Babak Taheri, Narges Yaghoobi Nia, Antonio Agresti, Sara Pescetelli, Claudio Ciceroni, Antonio Esaù Del Rio Castillo, Lucio Cinà, Sebastiano Bellani, Francesco Bonaccorso, Aldo Di Carlo

DOI: 10.1088/2053-1583/aad983

25 September 2018
2D Materials


Sustainable Electronics Based on Crop Plant Extracts and Graphene: a “Bioadvantaged” Approach



In today's fast‐paced and well‐connected world, consumer electronics are evolving rapidly. As a result, the amount of discarded electronic devices is becoming a major health and environmental concern. The rapid expansion of flexible electronics has the potential to transform consumer electronic devices from rigid phones and tablets to robust wearable devices. This means increased use of plastics in consumer electronics and the potential to generate more persistent plastic waste for the environment. Hence, today, the need for flexible biodegradable electronics is at the forefront of minimizing the mounting pile of global electronic waste. A “bioadvantaged” approach to develop a biodegradable, flexible, and application‐adaptable electronic components based on crop components and graphene is reported. More specifically, by combining zein, a corn‐derived protein, and aleuritic acid, a major monomer of tomato cuticles and sheellac, along with graphene, biocomposite conductors having low electrical resistance (≈10 Ω sq−1) with exceptional mechanical and fatigue resilience are fabricated. Further, a number of high‐performance electronic applications, such as THz electromagnetic shielding, flexible GHz antenna construction, and flexible solar cell electrode, are demonstrated. Excellent performance results are measured from each application comparable to conventional nondegrading counterparts, thus paving the way for the concept of “plant‐e‐tronics” towards sustainability.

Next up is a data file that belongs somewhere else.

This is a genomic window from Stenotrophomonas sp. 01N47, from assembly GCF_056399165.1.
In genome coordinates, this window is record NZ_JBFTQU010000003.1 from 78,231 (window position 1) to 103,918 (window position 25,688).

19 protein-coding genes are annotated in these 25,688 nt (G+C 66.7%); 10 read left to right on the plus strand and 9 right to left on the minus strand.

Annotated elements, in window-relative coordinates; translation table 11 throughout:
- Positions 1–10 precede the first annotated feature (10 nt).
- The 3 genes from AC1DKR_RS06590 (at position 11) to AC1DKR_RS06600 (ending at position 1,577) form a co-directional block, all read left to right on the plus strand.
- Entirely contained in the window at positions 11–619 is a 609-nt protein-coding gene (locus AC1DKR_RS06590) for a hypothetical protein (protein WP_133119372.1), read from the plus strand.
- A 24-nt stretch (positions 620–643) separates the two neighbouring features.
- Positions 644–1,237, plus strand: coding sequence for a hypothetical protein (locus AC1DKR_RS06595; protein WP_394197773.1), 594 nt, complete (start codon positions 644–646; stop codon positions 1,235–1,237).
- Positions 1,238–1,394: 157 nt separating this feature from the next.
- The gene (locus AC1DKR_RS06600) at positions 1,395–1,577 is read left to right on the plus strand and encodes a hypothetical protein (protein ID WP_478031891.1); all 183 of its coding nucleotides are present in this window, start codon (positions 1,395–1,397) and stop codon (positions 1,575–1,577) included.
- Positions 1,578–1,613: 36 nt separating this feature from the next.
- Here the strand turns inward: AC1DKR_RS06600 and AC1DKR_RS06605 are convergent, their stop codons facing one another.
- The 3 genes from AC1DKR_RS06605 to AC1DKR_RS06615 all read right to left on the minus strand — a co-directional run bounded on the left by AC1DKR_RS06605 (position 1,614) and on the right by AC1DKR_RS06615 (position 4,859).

Susana Guzman‐Puyol, Luca Ceseracciu, Luca La Notte, Andrea Reale, Jun Ren, Yijie Zhang, Lei Liu, Mario Miscuglio, Patrizia Savi, Simonluca Piazza, Marti Duocastella, Giovanni Perotto, Athanassia Athanassiou, Ilker S. Bayer

DOI: 10.1002/adsu.201800069

05 August 2018
Advanced Sustainable Systems


MoS2 Quantum Dot/Graphene Hybrids for Advanced Interface Engineering of a CH3 NH3 PbI3 Perovskite Solar Cell with an Efficiency of over 20%


molybdenum disulfide perovskite